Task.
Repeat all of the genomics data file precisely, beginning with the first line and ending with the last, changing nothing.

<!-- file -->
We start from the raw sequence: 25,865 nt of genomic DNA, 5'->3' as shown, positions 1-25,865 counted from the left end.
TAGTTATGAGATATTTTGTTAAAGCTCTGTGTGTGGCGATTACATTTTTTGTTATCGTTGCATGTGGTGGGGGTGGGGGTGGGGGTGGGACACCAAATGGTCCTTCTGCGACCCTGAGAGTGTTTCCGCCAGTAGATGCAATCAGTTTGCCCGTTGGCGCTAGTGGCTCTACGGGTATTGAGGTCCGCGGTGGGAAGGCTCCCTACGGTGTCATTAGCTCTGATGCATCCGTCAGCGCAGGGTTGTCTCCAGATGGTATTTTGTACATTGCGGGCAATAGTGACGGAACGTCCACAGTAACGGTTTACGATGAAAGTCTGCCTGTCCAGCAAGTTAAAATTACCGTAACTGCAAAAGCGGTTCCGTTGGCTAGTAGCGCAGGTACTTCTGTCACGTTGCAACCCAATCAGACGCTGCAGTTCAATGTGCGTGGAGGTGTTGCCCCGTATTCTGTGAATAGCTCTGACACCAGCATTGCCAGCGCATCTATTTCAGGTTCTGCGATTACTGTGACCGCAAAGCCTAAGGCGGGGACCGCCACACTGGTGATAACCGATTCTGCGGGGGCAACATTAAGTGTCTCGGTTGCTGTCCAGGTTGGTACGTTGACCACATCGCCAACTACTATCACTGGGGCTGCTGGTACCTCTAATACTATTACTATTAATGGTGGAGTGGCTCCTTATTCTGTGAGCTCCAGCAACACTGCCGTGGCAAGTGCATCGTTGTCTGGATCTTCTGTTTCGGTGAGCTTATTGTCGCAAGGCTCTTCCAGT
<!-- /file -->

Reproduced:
We start from the raw sequence: 25,865 nt of genomic DNA, 5'->3' as shown, positions 1-25,865 counted from the left end.
TAGTTATGAGATATTTTGTTAAAGCTCTGTGTGTGGCGATTACATTTTTTGTTATCGTTGCATGTGGTGGGGGTGGGGGTGGGGGTGGGACACCAAATGGTCCTTCTGCGACCCTGAGAGTGTTTCCGCCAGTAGATGCAATCAGTTTGCCCGTTGGCGCTAGTGGCTCTACGGGTATTGAGGTCCGCGGTGGGAAGGCTCCCTACGGTGTCATTAGCTCTGATGCATCCGTCAGCGCAGGGTTGTCTCCAGATGGTATTTTGTACATTGCGGGCAATAGTGACGGAACGTCCACAGTAACGGTTTACGATGAAAGTCTGCCTGTCCAGCAAGTTAAAATTACCGTAACTGCAAAAGCGGTTCCGTTGGCTAGTAGCGCAGGTACTTCTGTCACGTTGCAACCCAATCAGACGCTGCAGTTCAATGTGCGTGGAGGTGTTGCCCCGTATTCTGTGAATAGCTCTGACACCAGCATTGCCAGCGCATCTATTTCAGGTTCTGCGATTACTGTGACCGCAAAGCCTAAGGCGGGGACCGCCACACTGGTGATAACCGATTCTGCGGGGGCAACATTAAGTGTCTCGGTTGCTGTCCAGGTTGGTACGTTGACCACATCGCCAACTACTATCACTGGGGCTGCTGGTACCTCTAATACTATTACTATTAATGGTGGAGTGGCTCCTTATTCTGTGAGCTCCAGCAACACTGCCGTGGCAAGTGCATCGTTGTCTGGATCTTCTGTTTCGGTGAGCTTATTGTCGCAAGGCTCTTCCAGT